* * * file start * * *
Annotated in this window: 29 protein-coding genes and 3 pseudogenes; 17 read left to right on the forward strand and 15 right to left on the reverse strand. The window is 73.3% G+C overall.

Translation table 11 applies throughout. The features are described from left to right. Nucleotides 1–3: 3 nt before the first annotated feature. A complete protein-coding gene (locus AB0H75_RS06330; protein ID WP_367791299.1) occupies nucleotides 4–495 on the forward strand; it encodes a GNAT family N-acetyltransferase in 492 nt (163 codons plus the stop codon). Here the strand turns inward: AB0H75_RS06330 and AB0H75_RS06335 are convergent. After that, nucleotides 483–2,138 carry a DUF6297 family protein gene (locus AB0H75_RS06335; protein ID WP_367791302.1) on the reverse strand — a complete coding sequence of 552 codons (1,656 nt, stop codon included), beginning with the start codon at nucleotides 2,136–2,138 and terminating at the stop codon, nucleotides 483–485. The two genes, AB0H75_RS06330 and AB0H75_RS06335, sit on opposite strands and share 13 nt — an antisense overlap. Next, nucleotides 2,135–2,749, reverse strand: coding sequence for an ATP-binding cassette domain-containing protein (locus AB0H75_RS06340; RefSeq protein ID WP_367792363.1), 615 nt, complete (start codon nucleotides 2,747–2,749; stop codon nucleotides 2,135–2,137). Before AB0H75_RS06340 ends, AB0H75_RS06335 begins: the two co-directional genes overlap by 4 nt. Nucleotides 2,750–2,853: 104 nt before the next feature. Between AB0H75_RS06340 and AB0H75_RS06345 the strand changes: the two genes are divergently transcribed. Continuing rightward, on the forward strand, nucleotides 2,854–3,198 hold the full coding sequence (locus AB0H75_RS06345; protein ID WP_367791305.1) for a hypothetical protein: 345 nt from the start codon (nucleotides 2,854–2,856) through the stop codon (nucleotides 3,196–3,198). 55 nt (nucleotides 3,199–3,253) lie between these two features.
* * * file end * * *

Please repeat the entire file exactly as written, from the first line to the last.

Annotated in this window: 29 protein-coding genes and 3 pseudogenes; 17 read left to right on the forward strand and 15 right to left on the reverse strand. The window is 73.3% G+C overall.

Translation table 11 applies throughout. The features are described from left to right. Nucleotides 1–3: 3 nt before the first annotated feature. A complete protein-coding gene (locus AB0H75_RS06330; protein ID WP_367791299.1) occupies nucleotides 4–495 on the forward strand; it encodes a GNAT family N-acetyltransferase in 492 nt (163 codons plus the stop codon). Here the strand turns inward: AB0H75_RS06330 and AB0H75_RS06335 are convergent. After that, nucleotides 483–2,138 carry a DUF6297 family protein gene (locus AB0H75_RS06335; protein ID WP_367791302.1) on the reverse strand — a complete coding sequence of 552 codons (1,656 nt, stop codon included), beginning with the start codon at nucleotides 2,136–2,138 and terminating at the stop codon, nucleotides 483–485. The two genes, AB0H75_RS06330 and AB0H75_RS06335, sit on opposite strands and share 13 nt — an antisense overlap. Next, nucleotides 2,135–2,749, reverse strand: coding sequence for an ATP-binding cassette domain-containing protein (locus AB0H75_RS06340; RefSeq protein ID WP_367792363.1), 615 nt, complete (start codon nucleotides 2,747–2,749; stop codon nucleotides 2,135–2,137). Before AB0H75_RS06340 ends, AB0H75_RS06335 begins: the two co-directional genes overlap by 4 nt. Nucleotides 2,750–2,853: 104 nt before the next feature. Between AB0H75_RS06340 and AB0H75_RS06345 the strand changes: the two genes are divergently transcribed. Continuing rightward, on the forward strand, nucleotides 2,854–3,198 hold the full coding sequence (locus AB0H75_RS06345; protein ID WP_367791305.1) for a hypothetical protein: 345 nt from the start codon (nucleotides 2,854–2,856) through the stop codon (nucleotides 3,196–3,198). 55 nt (nucleotides 3,199–3,253) lie between these two features.